Change is something we must take into our own hands. For generations, change has been the result of forcing the hands of those in power. Any positive change worth having has, historically, never just been handed out for nothing.
I am not going to convince myself that I can create huge changes, but we can all definitely make small ones. Volunteering is a way I try to evoke positive change. I am the head camp counselor for 11 year-old boys who are considered at-risk youth. With this age group and especially with them being from a vulnerable population, respect is earned and never just given. When you have their back, they will trust in your leadership. They go from arguing with you on the first day to crying and hugging you as they get on the bus to go home. That is truly the most rewarding feeling, and I get chills down my spine when I think about the bonds created each summer. 11 year-old boys like to see what they can get away with. Slurs, especially homophobic ones, flow out of their mouths like water from a faucet. They grow up hearing hate targeted toward gay people, that’s just the culture. However, that kind of bullying was my one line that I drew with them. There was to be absolutely no coming for each other’s sexuality, not even in a joking way. Gender non-conforming people are the most at-risk of violence. I also secretly hoped that having a positive experience with a non-binary person like myself will create good associations later in life.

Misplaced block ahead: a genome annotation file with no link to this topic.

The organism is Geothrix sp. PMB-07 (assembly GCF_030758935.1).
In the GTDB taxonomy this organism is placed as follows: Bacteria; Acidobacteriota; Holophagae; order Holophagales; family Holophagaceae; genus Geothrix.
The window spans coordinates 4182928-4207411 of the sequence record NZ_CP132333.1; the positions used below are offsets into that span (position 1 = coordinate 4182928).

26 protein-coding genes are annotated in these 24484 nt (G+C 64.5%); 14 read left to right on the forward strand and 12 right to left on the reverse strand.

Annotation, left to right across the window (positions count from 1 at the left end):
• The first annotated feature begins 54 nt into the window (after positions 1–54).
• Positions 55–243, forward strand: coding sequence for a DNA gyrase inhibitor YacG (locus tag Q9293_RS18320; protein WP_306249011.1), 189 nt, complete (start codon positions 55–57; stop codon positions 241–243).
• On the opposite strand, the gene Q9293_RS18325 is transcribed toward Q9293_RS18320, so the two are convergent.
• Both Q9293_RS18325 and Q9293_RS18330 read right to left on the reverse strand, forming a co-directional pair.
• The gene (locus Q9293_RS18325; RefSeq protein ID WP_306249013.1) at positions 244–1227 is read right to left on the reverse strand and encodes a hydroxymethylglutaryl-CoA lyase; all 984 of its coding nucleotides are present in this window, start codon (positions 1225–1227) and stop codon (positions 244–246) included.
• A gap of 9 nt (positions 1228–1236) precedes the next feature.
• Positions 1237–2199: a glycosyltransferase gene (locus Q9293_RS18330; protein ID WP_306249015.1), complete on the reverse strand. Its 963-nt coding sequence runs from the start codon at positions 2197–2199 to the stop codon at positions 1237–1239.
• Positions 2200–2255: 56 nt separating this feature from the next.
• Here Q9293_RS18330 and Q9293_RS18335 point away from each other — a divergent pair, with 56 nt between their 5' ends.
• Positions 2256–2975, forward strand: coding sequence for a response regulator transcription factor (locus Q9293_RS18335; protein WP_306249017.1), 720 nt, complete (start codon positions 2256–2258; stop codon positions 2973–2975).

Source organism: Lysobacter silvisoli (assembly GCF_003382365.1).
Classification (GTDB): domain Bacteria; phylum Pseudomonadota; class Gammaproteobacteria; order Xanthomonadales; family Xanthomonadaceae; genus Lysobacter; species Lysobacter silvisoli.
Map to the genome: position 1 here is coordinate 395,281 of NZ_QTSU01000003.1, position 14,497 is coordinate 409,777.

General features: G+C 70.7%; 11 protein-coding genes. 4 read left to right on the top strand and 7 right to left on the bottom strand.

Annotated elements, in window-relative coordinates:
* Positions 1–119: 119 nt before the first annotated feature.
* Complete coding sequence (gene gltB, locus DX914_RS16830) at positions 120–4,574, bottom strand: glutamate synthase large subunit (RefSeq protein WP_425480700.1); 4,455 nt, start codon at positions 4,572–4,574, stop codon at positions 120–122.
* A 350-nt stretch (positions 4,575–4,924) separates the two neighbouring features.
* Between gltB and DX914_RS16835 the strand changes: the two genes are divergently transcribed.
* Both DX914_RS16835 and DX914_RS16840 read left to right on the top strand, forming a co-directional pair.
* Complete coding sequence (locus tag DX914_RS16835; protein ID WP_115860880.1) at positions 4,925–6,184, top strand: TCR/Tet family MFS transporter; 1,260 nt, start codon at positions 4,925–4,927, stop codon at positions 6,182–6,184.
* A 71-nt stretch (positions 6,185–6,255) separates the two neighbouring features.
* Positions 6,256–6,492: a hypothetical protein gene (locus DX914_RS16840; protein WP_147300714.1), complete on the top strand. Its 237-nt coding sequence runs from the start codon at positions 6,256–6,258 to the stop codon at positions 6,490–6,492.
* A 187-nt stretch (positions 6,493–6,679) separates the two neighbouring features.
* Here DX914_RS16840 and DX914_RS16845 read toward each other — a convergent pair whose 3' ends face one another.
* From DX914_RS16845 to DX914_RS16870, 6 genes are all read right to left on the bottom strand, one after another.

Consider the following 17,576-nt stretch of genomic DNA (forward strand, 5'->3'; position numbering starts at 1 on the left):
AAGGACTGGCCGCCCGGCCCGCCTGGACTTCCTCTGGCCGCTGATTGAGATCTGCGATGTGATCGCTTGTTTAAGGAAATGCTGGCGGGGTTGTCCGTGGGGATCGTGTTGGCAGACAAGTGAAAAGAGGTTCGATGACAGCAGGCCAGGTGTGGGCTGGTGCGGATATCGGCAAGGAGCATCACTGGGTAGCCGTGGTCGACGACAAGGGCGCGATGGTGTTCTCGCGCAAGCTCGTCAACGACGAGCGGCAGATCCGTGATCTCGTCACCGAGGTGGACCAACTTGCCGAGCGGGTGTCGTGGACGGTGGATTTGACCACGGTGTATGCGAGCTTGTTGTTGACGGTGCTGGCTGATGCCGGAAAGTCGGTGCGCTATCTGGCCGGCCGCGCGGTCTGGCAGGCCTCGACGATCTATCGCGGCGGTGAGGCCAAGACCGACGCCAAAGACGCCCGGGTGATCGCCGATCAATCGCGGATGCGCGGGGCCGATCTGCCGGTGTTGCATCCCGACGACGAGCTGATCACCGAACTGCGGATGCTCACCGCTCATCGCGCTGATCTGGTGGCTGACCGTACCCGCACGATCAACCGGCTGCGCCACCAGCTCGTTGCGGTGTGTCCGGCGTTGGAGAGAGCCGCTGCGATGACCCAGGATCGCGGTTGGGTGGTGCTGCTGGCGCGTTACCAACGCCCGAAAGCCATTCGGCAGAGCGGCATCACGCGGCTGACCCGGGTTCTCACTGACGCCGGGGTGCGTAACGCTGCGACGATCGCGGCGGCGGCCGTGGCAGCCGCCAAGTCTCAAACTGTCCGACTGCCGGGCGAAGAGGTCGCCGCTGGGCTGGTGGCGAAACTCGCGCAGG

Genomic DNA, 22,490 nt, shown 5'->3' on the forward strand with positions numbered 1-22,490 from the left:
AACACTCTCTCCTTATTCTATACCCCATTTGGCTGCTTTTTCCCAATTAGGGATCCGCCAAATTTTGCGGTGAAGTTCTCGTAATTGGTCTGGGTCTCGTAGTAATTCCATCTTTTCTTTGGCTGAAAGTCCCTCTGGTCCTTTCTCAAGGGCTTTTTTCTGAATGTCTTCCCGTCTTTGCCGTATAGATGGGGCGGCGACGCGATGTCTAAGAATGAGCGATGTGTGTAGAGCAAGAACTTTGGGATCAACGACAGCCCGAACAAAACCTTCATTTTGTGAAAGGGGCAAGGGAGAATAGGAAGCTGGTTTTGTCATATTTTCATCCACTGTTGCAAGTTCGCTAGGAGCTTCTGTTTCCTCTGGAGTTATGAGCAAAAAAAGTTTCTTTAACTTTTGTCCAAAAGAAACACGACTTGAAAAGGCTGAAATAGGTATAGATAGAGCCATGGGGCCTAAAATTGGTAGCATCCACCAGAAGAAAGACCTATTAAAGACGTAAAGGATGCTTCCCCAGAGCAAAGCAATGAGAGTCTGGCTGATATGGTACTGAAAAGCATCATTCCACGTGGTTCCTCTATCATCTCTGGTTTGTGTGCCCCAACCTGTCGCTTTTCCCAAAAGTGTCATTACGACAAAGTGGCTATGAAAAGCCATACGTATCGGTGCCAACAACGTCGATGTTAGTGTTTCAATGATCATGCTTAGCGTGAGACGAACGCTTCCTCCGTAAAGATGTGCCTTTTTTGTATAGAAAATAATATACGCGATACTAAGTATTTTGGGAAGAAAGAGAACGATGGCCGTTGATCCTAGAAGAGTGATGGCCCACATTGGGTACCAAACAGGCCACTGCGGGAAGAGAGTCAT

Another place I volunteered at (before the pandemic) was a soup kitchen. The non-profit offered multiple resources for their clients who were from the homeless LGBTQ+ population ages 15-24. I helped doing Sunday meal prep. It was extremely gratifying to see clients enjoying the family-style meals we put together from scratch. The interaction with the clients was great, too, I looked forward to helping out every Sunday. Then, COVID hit and only select people were allowed to prepare to-go meals. In isolation, I focused on my schoolwork for almost 2 years straight. I major in psychology and I know that I eventually want to help address the complex psychosocial needs of queer folks. So, I recently found a job working as a residential youth counselor for homeless kids who are displaced due to their gender/sexuality. I hope to create more meaningful connections with the youth, and I want to be someone who “gets” them when so many people refuse to understand. I believe it’s incredibly important to see people like yourself represented in all walks of life.
I want to be the positivity that I’ve needed in the past. As a child, I just wanted someone to listen and be my friend. As a teen, I was on a journey of self-discovery and benefited from mentors. And as an adult, I’m still trying to figure it all out. Regardless of the need, take pride in being a change, even if it doesn’t always feel impactful. You don’t plant a seed and expect a tree to grow the next day. But if you water that plant, you’re nurturing the roots for the foundation of stability. Without that, there is no growth.
One thought on “Being the change”
I related to your post so heavily; it can be difficult for me to recognize the magnitude of the problems affecting the queer community in the face of the small parts I participate in to give back and be the change. Knowing that you are also doing your small part, and hopefully someone else and someone else, so on and so forth, gives me hope that by each of us contributing what we can, we can change the narrative and pivot the culture to be open, free, and empowering for all.